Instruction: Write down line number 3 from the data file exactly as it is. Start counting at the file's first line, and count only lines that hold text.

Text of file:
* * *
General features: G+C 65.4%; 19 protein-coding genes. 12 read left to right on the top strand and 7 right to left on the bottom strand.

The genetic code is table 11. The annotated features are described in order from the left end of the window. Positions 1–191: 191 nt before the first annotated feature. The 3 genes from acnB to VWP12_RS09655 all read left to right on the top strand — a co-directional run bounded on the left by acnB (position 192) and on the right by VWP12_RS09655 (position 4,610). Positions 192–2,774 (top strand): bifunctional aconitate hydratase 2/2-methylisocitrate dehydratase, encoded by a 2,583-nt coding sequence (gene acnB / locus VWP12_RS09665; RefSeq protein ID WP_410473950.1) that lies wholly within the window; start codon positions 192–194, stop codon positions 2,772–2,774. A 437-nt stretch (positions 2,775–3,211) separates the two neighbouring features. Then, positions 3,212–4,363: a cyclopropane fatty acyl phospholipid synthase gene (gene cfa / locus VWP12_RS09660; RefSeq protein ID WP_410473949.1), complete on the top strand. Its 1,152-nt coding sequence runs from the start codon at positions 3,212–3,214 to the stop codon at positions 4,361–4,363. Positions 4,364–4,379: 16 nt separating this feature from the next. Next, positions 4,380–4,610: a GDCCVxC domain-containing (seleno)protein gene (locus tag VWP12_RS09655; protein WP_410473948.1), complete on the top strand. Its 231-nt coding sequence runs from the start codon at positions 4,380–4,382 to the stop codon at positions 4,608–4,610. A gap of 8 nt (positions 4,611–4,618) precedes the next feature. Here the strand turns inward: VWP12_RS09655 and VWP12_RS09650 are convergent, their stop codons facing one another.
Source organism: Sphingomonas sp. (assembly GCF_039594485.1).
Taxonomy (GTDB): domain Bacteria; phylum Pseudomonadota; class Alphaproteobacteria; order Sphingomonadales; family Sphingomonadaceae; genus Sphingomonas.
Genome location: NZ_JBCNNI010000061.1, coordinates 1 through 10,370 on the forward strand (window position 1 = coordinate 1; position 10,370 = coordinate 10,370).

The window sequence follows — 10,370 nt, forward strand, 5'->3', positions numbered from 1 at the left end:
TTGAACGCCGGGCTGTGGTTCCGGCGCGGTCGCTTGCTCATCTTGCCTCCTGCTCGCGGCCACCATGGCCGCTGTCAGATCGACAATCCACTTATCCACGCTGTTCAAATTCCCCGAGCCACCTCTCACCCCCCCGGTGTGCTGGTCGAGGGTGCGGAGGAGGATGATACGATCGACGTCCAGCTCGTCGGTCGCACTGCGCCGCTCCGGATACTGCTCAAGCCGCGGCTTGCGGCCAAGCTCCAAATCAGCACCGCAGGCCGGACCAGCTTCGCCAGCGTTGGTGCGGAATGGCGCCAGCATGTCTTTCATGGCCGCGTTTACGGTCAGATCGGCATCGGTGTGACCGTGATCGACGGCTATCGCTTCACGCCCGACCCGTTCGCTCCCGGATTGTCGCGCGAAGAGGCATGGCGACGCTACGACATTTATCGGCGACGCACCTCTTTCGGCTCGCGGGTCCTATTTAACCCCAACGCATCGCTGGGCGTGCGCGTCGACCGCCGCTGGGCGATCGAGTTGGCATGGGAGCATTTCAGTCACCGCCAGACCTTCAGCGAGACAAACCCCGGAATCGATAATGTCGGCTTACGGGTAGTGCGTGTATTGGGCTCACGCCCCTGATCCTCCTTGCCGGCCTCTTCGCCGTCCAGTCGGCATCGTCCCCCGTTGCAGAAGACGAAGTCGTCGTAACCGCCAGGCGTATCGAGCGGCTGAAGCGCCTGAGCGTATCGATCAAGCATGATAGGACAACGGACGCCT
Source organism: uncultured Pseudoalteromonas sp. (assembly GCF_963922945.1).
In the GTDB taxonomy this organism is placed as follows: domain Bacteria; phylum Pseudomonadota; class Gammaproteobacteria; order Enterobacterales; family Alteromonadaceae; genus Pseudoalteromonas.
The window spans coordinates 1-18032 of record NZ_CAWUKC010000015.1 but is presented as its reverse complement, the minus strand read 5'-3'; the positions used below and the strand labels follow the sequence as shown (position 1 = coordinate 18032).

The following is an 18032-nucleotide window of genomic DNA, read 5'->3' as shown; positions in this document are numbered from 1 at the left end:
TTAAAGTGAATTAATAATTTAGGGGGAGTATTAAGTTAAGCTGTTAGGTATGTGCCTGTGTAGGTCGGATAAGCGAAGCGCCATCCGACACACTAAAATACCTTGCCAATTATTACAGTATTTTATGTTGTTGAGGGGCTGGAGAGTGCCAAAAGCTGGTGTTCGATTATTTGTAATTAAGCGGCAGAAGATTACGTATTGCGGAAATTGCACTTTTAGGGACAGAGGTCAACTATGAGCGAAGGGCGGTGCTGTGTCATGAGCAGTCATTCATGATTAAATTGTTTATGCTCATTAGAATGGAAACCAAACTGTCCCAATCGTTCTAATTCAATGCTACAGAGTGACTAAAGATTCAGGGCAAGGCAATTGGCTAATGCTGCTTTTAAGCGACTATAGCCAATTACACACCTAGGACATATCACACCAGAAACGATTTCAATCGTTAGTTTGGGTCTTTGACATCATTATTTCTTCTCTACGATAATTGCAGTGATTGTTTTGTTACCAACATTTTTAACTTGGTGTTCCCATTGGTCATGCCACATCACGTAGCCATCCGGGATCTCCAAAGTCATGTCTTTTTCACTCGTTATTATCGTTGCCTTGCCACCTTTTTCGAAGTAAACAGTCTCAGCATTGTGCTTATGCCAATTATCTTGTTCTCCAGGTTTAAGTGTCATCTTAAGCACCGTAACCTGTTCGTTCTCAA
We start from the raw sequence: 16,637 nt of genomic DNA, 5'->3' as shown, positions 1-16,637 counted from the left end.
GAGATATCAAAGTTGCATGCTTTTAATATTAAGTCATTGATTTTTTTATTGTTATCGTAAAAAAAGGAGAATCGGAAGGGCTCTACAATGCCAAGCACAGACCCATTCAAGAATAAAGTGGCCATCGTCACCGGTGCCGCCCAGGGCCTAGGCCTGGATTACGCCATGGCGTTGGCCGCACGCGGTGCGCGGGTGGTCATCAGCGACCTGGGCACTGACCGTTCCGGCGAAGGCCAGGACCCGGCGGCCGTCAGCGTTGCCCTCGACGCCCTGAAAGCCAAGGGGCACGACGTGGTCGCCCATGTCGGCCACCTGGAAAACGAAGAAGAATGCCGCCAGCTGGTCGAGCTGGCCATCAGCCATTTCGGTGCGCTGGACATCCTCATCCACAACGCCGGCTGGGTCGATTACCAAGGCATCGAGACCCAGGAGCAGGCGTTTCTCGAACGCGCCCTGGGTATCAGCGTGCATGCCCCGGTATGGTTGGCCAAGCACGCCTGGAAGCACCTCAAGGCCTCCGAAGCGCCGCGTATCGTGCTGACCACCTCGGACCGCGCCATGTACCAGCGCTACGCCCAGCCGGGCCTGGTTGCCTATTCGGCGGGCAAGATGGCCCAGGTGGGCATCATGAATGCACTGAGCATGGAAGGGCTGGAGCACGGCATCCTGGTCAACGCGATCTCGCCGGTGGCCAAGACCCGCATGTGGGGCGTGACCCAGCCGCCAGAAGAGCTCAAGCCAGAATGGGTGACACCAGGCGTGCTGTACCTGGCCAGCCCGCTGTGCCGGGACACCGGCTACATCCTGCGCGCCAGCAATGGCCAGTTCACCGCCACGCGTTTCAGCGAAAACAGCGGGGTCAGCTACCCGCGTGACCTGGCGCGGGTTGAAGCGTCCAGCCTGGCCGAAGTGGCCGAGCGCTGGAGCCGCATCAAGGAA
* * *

Source organism: Sphingomonas sp. (assembly GCF_039594485.1).